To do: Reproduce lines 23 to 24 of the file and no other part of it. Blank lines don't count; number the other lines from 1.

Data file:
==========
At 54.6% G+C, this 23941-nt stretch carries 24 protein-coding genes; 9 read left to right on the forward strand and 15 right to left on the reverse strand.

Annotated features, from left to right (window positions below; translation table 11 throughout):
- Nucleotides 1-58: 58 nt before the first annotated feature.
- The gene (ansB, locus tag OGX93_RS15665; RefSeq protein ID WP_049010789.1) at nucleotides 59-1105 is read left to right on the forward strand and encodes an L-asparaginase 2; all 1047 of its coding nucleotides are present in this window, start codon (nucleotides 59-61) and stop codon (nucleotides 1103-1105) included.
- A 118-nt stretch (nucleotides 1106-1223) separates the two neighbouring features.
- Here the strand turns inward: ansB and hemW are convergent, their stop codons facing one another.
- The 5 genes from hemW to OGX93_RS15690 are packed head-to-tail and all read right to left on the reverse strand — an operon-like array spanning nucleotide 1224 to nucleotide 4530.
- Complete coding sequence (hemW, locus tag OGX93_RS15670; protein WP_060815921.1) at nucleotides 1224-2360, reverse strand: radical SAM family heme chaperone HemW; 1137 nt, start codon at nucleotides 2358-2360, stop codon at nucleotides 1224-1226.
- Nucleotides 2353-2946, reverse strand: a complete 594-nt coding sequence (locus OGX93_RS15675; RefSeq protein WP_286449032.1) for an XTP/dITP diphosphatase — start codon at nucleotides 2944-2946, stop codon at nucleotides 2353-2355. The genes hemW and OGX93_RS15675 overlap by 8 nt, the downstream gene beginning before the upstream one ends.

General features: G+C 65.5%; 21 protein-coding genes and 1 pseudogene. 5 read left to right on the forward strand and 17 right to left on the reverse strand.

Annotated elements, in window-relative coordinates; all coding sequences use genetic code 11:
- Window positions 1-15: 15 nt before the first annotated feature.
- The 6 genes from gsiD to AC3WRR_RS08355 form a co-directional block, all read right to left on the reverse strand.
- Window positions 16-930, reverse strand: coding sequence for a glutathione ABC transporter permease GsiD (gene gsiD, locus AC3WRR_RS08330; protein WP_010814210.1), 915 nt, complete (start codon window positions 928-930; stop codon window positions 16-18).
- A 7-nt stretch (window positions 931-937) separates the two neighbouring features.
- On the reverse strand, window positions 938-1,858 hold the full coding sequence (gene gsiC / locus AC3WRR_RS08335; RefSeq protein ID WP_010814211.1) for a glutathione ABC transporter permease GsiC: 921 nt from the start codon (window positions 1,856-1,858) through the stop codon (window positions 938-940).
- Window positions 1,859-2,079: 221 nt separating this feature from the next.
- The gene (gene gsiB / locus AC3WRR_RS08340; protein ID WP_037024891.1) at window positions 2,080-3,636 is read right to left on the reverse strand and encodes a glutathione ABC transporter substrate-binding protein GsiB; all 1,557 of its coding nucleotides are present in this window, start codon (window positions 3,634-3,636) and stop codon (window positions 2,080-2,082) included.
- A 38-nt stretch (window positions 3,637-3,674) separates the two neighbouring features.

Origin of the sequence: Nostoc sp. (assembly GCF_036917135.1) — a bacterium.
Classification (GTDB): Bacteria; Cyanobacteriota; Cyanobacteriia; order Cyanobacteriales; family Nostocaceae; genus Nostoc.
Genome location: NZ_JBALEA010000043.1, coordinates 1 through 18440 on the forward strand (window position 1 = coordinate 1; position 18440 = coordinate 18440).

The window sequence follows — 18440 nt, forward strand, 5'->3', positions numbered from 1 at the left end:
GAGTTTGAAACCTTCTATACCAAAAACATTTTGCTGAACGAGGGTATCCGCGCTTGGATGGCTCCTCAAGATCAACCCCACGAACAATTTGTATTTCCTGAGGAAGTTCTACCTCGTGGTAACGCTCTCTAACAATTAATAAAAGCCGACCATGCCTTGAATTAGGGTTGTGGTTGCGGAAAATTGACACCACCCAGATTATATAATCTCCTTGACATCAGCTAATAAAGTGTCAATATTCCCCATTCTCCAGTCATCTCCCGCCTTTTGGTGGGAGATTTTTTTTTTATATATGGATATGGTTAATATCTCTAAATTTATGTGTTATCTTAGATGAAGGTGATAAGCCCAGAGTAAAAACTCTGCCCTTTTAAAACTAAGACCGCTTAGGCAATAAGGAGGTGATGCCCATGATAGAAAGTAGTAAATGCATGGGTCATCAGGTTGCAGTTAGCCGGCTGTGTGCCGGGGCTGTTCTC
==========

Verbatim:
The window sequence follows — 18440 nt, forward strand, 5'->3', positions numbered from 1 at the left end:
GAGTTTGAAACCTTCTATACCAAAAACATTTTGCTGAACGAGGGTATCCGCGCTTGGATGGCTCCTCAAGATCAACCCCACGAACAATTTGTATTTCCTGAGGAAGTTCTACCTCGTGGTAACGCTCTCTAACAATTAATAAAAGCCGACCATGCCTTGAATTAGGGTTGTGGTTGCGGAAAATTGACACCACCCAGATTATATAATCTCCTTGACATCAGCTAATAAAGTGTCAATATTCCCCATTCTCCAGTCATCTCCCGCCTTTTGGTGGGAGATTTTTTTTTTATATATGGATATGGTTAATATCTCTAAATTTATGTGTTATCTTAGATGAAGGTGATAAGCCCAGAGTAAAAACTCTGCCCTTTTAAAACTAAGACCGCTTAGGCAATAAGGAGGTGATGCCCATGATAGAAAGTAGTAAATGCATGGGTCATCAGGTTGCAGTTAGCCGGCTGTGTGCCGGGGCTGTTCTC